Each of the three Liebherr 630 EC-H 40 Litronic top slewing cranes stands on a client-constructed st

Each of the three Liebherr 630 EC-H 40 Litronic top slewing cranes stands on a client-constructed steel foundation known as a caisson

More than 12 Liebherr cranes have been put to work on the Queensferry Crossing over the Firth of Forth in Scotland, UK.

The main client for the Forth Crossing Bridge construction project is Transport Scotland, the Scottish Government’s transport authority. Cranes on site include three Liebherr 630 EC-H 40 Litronic top slewing cranes, two Liebherr LR 1300s and a number of mobile cranes. The mobile and crawler cranes are operated by Ainscough Crane Hire.

On average there are eight telescopic cranes on site each day. Tasks for the smaller cranes include handling rebar, placing shuttering and carrying out general construction lifts. Work for the larger cranes includes lifting bridge deck segments and precast sections. One of the LR 1300 crawler cranes has been mounted on a barge situated in the river. The second machine is based on the shore.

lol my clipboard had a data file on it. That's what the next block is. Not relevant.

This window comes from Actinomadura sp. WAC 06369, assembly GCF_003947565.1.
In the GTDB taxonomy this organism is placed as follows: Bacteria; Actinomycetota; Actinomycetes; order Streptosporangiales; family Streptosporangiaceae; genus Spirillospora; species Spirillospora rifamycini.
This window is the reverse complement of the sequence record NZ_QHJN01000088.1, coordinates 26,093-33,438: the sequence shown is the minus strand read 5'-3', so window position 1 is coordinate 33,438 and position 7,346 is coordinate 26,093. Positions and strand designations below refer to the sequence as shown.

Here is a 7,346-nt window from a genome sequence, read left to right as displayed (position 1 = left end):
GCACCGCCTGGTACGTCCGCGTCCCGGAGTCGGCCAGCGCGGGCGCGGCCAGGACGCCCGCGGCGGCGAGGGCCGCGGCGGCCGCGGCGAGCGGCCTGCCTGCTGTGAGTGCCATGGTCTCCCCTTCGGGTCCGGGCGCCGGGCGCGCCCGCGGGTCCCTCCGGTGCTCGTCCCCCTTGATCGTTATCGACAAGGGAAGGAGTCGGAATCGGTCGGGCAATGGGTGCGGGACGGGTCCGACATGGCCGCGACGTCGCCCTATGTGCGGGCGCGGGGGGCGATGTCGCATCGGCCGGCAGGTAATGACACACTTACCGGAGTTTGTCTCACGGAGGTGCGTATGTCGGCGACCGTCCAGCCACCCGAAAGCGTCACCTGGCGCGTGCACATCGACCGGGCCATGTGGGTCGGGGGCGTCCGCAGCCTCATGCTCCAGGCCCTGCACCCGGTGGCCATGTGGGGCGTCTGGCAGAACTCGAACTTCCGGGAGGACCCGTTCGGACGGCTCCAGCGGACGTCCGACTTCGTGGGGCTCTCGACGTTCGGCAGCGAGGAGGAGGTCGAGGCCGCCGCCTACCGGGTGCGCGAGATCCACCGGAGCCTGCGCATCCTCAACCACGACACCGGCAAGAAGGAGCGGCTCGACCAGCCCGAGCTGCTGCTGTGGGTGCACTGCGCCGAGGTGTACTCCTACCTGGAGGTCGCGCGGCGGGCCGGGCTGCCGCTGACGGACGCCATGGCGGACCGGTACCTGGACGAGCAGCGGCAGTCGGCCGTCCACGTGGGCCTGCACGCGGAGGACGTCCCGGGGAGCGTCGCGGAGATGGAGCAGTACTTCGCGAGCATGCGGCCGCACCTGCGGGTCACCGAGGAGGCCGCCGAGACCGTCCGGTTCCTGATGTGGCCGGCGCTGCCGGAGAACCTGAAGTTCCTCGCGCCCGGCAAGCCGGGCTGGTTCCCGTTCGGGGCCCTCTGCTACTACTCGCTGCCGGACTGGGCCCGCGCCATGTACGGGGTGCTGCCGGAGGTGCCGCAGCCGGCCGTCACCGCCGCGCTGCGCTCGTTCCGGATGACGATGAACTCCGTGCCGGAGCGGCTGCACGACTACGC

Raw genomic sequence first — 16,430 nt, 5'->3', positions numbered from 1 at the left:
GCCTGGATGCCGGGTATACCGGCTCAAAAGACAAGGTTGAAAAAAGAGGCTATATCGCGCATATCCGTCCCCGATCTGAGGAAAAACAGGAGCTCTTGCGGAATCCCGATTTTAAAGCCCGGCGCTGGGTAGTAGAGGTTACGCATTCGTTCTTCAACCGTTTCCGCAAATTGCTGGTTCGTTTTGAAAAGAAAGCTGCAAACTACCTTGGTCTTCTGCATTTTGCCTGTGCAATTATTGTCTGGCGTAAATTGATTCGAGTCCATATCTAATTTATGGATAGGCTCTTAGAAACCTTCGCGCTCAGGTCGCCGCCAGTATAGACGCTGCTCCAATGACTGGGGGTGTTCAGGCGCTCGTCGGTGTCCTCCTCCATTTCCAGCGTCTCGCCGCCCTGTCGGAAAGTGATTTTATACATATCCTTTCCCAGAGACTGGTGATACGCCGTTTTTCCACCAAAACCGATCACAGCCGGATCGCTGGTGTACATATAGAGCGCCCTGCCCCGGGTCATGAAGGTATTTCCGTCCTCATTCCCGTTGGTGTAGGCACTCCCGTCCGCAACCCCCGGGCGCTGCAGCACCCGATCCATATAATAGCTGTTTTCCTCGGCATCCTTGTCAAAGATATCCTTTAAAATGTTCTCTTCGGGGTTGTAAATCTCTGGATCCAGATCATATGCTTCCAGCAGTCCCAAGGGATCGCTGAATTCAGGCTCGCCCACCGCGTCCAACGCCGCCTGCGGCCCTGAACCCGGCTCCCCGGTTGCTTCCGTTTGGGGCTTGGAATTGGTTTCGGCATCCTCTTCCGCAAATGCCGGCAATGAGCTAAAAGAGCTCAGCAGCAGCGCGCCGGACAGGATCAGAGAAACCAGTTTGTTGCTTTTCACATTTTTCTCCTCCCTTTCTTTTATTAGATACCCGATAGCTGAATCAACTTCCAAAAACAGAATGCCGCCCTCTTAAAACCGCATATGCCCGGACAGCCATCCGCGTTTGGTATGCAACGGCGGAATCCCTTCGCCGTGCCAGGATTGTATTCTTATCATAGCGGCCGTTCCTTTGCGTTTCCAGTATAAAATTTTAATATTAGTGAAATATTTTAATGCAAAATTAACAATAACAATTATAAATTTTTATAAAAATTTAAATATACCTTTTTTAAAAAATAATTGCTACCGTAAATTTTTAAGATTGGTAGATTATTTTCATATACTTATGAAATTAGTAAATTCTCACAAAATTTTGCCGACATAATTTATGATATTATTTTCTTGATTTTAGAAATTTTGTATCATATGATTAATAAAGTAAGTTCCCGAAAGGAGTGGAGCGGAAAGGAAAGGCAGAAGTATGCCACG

The new bridge, which is called the Queensferry Crossing, is due for completion by the end of 2016. Once complete it will be 2.7 km long and will sit alongside the existing Forth Road Bridge (FRB) built in 1964.

Liebherr is responsible for crane supply at the project and development of the cranes. This includes a special design for the high wind speeds and calculations for the guying on the towers, a company spokesperson said.

The tower cranes have capacities of 180 tonnes, or 40 tonnes at a radius of 18 m. They have been installed on steel foundations and are configured with 36 metre jibs. All three models are fitted with 110 kW high performance hoist gears.

To adapt to the high wind speeds the cranes are specified according to wind zone D 25. The cranes are fitted with the 500 HC tower systems and are mounted on a 10 metre 630 EC-H undercarriage, the manufacturer said. Each crane reaches 235 m high, with hook heights of 212 m and five guying systems on the pylons.

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